Fighter Jet News

F-35 Lightning II News

F-35 Ground-Vibration Testing finished ahead of schedule

May 5, 2006 (by Jeff Hollenbeck) - Ground-vibration testing for the first F-35 Joint Strike Fighter finished early on April 30, continuing a string of testing milestones completed ahead of schedule.

F-35 AA-1 returning to the main hanger from the fuel hangar following fuel system testing

"Completion of ground-vibration testing provides confidence in our structural design and critical technical data for our engineers," said Dan Crowley, Lockheed Martin executive vice president and F-35 JSF program general manager. "The measured aircraft response closely matched our engineering predictions."

Bobby Williams, Lockheed Martin F-35 vice president for Air Vehicle Development, added, "Like the successful fueling and structural-coupling tests that preceded it, this test represents yet another important step toward first flight later this year." The vibration tests characterize the aircraft's responses to inputs to the wings, tails, rudders and flaps. The test data will be used to update analytical models developed during aircraft design, and again during flight testing.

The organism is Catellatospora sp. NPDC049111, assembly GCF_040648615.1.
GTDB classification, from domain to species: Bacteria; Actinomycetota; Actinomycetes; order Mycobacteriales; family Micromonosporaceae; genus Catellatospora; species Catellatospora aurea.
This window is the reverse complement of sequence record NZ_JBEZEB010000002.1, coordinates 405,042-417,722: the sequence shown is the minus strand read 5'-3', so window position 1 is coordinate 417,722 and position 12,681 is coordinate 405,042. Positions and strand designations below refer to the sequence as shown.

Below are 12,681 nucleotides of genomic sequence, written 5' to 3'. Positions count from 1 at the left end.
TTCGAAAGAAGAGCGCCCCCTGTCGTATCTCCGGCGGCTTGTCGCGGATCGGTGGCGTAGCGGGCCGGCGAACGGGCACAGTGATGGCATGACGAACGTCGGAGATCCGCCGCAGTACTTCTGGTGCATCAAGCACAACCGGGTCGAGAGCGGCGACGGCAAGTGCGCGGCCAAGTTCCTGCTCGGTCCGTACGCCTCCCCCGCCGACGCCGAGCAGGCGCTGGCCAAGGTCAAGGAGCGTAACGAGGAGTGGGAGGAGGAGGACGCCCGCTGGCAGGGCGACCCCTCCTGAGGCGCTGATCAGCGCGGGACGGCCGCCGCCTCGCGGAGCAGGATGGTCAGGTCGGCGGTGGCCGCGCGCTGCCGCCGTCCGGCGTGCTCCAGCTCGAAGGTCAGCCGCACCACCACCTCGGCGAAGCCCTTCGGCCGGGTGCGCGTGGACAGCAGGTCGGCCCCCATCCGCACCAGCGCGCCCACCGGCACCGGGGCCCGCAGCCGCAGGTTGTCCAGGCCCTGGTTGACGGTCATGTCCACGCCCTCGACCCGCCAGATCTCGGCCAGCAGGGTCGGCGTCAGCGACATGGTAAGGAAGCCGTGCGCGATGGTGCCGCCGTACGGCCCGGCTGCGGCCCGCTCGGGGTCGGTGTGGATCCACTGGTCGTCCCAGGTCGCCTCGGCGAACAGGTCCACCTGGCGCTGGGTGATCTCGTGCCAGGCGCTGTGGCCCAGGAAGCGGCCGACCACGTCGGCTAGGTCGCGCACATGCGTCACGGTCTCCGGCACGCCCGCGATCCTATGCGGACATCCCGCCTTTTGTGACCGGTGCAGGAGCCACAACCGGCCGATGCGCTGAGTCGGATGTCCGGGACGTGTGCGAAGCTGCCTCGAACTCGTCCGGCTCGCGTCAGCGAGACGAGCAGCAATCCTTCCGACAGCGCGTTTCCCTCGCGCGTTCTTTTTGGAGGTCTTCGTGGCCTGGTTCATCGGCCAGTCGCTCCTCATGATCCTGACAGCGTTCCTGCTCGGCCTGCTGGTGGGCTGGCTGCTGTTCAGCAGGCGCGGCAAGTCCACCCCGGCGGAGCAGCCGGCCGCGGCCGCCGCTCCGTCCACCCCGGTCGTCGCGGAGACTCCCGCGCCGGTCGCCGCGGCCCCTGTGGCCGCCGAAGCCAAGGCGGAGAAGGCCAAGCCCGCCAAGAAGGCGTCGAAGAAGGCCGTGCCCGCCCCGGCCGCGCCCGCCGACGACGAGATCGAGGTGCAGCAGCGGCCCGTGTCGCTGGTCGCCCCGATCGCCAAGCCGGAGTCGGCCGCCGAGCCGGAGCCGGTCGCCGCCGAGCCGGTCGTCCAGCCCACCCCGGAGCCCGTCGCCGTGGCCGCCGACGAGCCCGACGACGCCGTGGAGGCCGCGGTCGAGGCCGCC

The testing wrapped up one day after the U.S. Department of Defense announced it had issued a contract for procurement of raw materials and other items needed to start production of the first five operational F-35s. The contract authorizes $94 million for the purchase of those materials to ensure that the F-35 production schedule remains on track.

The F-35 is a 5th Generation, supersonic stealth fighter designed to replace a wide range of existing aircraft, including AV-8B Harriers, A-10s, F- 16s, F/A-18 Hornets and United Kingdom Harrier GR.7s and Sea Harriers. The F- 35 will be the most powerful single-engine fighter ever produced.

Lockheed Martin is developing the F-35 with its principal industrial partners, Northrop Grumman and BAE Systems. Two separate, interchangeable F-35 engines are under development: the Pratt & Whitney F135 and the GE Rolls-Royce Fighter Engine Team F136.

The inaugural flight of the first F-35, a preproduction conventional takeoff and landing variant, is planned for this fall. Fifteen F-35s will undergo flight tests, seven will be used for static testing and another will validate the aircraft's radar signature.